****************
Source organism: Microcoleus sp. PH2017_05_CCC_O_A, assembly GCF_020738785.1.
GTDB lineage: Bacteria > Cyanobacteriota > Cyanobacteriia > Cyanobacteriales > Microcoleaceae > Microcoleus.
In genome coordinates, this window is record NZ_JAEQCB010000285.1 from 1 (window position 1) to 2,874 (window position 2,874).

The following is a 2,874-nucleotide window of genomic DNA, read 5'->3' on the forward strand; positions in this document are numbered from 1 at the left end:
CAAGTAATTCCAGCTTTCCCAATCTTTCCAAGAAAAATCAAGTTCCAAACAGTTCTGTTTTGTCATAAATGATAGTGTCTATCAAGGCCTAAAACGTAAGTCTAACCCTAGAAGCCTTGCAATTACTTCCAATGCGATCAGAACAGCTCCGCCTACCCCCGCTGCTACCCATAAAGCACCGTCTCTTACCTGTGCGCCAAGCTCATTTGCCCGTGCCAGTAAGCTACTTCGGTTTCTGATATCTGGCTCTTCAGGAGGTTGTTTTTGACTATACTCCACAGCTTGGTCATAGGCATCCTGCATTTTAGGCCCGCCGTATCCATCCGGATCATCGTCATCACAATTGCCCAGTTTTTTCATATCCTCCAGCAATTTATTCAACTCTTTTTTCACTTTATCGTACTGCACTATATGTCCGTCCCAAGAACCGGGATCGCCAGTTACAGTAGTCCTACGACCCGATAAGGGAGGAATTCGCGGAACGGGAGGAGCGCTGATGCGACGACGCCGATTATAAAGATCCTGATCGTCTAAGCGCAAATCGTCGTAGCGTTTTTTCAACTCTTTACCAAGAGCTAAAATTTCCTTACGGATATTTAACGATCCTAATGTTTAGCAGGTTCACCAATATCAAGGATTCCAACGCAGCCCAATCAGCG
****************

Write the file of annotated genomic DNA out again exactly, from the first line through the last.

Source organism: Microcoleus sp. PH2017_05_CCC_O_A, assembly GCF_020738785.1.
GTDB lineage: Bacteria > Cyanobacteriota > Cyanobacteriia > Cyanobacteriales > Microcoleaceae > Microcoleus.
In genome coordinates, this window is record NZ_JAEQCB010000285.1 from 1 (window position 1) to 2,874 (window position 2,874).

The following is a 2,874-nucleotide window of genomic DNA, read 5'->3' on the forward strand; positions in this document are numbered from 1 at the left end:
CAAGTAATTCCAGCTTTCCCAATCTTTCCAAGAAAAATCAAGTTCCAAACAGTTCTGTTTTGTCATAAATGATAGTGTCTATCAAGGCCTAAAACGTAAGTCTAACCCTAGAAGCCTTGCAATTACTTCCAATGCGATCAGAACAGCTCCGCCTACCCCCGCTGCTACCCATAAAGCACCGTCTCTTACCTGTGCGCCAAGCTCATTTGCCCGTGCCAGTAAGCTACTTCGGTTTCTGATATCTGGCTCTTCAGGAGGTTGTTTTTGACTATACTCCACAGCTTGGTCATAGGCATCCTGCATTTTAGGCCCGCCGTATCCATCCGGATCATCGTCATCACAATTGCCCAGTTTTTTCATATCCTCCAGCAATTTATTCAACTCTTTTTTCACTTTATCGTACTGCACTATATGTCCGTCCCAAGAACCGGGATCGCCAGTTACAGTAGTCCTACGACCCGATAAGGGAGGAATTCGCGGAACGGGAGGAGCGCTGATGCGACGACGCCGATTATAAAGATCCTGATCGTCTAAGCGCAAATCGTCGTAGCGTTTTTTCAACTCTTTACCAAGAGCTAAAATTTCCTTACGGATATTTAACGATCCTAATGTTTAGCAGGTTCACCAATATCAAGGATTCCAACGCAGCCCAATCAGCG